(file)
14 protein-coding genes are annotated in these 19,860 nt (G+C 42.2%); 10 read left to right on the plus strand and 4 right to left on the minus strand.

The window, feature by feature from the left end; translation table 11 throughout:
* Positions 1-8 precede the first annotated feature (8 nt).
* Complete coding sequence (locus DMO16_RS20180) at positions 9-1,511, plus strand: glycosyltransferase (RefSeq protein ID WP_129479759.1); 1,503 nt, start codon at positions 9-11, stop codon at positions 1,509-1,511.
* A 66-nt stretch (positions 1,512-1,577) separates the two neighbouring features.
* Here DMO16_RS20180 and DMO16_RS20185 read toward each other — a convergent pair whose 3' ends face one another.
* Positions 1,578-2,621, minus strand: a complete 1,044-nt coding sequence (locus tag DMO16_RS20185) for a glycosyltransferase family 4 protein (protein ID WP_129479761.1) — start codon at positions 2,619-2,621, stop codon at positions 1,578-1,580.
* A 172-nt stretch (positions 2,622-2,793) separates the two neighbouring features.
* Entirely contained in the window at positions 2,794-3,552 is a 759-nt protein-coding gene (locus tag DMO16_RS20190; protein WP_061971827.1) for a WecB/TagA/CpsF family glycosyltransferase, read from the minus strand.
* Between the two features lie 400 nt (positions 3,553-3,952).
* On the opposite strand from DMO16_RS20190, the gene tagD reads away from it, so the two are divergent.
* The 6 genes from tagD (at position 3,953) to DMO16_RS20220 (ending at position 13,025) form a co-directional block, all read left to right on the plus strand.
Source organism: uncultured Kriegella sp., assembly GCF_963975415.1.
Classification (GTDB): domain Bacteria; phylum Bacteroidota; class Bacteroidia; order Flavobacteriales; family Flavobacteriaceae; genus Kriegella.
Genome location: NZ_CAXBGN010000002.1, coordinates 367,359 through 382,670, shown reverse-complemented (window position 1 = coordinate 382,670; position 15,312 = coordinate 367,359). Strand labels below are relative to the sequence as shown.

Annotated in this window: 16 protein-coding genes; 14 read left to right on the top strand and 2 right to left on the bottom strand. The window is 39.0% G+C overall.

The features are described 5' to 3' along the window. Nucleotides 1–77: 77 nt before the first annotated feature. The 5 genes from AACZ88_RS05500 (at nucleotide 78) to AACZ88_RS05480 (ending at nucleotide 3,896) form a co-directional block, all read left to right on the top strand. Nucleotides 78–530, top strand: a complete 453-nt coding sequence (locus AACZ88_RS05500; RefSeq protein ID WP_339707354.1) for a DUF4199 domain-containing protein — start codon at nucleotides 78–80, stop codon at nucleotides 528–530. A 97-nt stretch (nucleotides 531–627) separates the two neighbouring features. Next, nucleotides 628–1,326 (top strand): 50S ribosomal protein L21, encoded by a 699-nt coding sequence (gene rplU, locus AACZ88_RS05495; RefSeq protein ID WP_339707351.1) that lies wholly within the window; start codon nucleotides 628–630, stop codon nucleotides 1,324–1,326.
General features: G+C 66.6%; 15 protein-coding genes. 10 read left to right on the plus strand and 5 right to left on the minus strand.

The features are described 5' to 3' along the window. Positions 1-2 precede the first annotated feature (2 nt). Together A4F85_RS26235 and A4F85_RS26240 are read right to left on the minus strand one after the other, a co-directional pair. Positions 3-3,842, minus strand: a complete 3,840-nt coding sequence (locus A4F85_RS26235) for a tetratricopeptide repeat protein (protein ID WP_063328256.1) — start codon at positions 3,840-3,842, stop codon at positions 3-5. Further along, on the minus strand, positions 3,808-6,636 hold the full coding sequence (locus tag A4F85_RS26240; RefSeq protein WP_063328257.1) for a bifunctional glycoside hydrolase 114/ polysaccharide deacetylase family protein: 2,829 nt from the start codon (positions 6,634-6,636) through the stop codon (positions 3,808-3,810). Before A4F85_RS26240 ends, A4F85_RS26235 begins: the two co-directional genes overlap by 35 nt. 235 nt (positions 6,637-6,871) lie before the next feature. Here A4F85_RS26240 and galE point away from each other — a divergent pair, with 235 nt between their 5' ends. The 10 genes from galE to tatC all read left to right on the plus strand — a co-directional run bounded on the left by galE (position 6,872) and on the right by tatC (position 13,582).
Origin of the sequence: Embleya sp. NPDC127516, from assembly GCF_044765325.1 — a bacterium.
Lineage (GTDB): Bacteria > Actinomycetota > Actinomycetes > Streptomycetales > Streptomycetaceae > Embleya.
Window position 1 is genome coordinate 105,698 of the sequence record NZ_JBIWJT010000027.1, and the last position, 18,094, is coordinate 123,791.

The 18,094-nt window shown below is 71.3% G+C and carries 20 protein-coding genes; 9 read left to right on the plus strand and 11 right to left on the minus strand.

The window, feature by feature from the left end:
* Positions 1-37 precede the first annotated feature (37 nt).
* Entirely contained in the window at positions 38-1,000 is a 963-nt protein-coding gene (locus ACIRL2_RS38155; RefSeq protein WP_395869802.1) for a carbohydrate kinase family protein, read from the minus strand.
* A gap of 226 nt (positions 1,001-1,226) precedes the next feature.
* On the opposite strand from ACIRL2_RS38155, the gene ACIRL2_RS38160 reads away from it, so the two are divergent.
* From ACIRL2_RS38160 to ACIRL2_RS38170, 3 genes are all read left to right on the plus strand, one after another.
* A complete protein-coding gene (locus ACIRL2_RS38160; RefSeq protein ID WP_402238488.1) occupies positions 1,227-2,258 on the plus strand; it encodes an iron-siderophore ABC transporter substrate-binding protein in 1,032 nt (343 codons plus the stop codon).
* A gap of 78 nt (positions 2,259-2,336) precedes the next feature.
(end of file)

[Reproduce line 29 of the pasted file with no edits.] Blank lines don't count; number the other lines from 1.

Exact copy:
* From ACIRL2_RS38160 to ACIRL2_RS38170, 3 genes are all read left to right on the plus strand, one after another.